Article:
This poem was written in 1795 as part of an intended sequel for Die Zauberflöte
, as a duet for Papageno and Papagena. The poet revered Mozart whom he had once seen when the infant prodigy (seven years younger than himself) had visited Frankfurt. Of course Goethe had no great success in finding a composer adequate to the task of worthily setting such a libretto, but on this showing he might have done worse than Schubert who needed no extra encouragement to pay homage to his idol Mozart, or to make a musical bow in the direction of the greatest of all Singspiele. As with Die Spinnerin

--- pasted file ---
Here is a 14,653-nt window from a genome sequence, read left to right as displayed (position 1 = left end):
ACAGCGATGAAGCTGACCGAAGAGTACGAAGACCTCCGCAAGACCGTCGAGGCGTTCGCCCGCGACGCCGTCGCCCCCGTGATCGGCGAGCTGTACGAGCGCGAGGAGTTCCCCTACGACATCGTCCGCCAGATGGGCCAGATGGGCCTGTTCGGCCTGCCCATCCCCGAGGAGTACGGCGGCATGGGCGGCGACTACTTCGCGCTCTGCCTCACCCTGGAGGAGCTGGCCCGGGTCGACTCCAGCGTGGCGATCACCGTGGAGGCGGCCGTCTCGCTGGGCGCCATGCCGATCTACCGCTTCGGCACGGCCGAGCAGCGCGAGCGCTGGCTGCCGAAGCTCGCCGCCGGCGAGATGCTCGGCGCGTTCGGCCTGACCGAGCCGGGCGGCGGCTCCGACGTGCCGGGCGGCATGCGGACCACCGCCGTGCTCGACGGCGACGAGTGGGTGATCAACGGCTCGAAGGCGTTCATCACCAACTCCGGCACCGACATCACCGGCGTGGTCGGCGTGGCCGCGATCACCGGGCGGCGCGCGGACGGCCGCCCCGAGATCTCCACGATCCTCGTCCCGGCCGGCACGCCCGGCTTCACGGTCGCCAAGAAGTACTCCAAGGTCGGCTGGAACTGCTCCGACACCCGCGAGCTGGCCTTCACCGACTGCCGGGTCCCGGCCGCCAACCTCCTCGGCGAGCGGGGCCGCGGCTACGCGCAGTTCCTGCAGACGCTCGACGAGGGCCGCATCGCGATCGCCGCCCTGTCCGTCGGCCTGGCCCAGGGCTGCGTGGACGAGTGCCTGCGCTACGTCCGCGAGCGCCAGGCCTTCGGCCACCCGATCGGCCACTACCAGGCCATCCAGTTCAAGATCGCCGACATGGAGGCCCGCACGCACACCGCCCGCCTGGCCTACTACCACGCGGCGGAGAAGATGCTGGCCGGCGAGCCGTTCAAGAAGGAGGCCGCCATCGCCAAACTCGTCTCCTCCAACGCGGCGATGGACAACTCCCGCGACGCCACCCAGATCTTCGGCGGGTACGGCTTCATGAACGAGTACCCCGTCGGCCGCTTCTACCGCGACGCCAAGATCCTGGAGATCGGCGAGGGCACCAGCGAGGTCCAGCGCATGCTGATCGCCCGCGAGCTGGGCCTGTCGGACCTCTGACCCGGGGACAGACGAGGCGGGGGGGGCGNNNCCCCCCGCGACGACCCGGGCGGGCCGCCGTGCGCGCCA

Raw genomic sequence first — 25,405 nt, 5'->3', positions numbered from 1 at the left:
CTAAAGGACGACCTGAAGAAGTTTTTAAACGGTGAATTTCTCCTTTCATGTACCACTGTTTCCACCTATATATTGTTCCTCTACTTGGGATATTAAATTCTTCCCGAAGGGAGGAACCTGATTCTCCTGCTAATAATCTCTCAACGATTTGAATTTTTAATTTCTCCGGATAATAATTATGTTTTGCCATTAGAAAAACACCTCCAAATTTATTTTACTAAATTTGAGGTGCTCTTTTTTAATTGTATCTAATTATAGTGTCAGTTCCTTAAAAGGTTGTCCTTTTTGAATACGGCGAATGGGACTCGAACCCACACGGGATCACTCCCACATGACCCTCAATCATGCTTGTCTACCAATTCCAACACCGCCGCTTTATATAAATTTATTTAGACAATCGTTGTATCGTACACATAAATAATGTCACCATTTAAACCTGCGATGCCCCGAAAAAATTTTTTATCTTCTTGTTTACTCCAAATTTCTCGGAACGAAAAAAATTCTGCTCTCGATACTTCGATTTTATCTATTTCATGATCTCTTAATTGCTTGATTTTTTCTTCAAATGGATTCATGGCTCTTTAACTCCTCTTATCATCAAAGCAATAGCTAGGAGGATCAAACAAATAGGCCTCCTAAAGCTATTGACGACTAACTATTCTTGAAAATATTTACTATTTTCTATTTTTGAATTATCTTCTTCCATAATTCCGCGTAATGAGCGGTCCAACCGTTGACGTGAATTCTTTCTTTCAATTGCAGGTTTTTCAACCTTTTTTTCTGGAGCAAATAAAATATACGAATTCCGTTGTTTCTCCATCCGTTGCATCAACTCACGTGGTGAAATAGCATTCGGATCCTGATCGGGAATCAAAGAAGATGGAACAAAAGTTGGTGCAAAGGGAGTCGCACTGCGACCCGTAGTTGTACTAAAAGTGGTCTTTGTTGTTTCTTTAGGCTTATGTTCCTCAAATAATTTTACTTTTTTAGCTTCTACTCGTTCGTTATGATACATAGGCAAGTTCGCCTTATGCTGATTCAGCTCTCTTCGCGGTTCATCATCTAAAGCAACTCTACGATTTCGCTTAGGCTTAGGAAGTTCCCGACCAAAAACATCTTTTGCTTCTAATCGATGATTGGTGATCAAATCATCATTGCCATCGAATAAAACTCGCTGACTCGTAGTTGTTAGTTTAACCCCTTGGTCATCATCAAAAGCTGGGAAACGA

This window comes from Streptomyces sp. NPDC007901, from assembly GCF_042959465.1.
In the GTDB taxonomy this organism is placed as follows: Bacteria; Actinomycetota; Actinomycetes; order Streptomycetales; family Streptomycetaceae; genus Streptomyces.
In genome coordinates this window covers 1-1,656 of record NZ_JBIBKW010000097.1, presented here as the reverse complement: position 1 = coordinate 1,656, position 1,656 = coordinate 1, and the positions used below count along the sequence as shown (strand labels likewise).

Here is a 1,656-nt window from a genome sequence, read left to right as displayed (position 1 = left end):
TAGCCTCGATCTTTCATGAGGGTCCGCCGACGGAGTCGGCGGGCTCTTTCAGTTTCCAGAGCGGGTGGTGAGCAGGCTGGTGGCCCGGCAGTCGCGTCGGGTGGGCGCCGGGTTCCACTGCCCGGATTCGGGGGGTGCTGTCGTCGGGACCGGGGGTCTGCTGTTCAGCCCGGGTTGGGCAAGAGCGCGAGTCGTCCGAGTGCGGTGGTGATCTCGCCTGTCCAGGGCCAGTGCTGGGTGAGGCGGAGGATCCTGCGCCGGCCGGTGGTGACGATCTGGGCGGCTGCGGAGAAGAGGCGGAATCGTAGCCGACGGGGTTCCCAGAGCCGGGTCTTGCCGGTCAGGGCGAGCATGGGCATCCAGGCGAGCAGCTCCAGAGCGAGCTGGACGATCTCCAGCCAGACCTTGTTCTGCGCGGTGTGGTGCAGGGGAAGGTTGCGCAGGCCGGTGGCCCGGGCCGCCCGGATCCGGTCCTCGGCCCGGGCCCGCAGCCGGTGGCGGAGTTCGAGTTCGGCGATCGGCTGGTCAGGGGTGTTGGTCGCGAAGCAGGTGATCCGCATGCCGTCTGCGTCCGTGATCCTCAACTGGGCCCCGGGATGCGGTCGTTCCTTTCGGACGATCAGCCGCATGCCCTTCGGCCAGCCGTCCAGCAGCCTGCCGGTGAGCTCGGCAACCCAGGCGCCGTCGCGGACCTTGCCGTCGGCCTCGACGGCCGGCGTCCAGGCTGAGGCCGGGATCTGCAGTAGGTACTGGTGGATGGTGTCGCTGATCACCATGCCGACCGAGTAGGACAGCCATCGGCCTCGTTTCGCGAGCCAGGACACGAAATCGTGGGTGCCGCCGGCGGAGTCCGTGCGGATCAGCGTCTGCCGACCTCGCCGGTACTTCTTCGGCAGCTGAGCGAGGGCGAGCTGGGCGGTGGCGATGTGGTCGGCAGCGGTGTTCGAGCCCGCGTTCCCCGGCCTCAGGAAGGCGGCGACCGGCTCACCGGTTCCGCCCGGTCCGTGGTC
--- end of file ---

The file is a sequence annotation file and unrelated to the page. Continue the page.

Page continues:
the tessitura is cruelly high in the original key of C major; could it be that these songs were conceived for Therese Grob whose vocal accomplishments included a D in alt? There is a suggestive quality in the words which might have appealed to her less as a good church-going girl. This song would be more performed if there was more time to breathe, and the words, in this pert tempo, were not such a mouthful.
from notes by Graham Johnson © 1989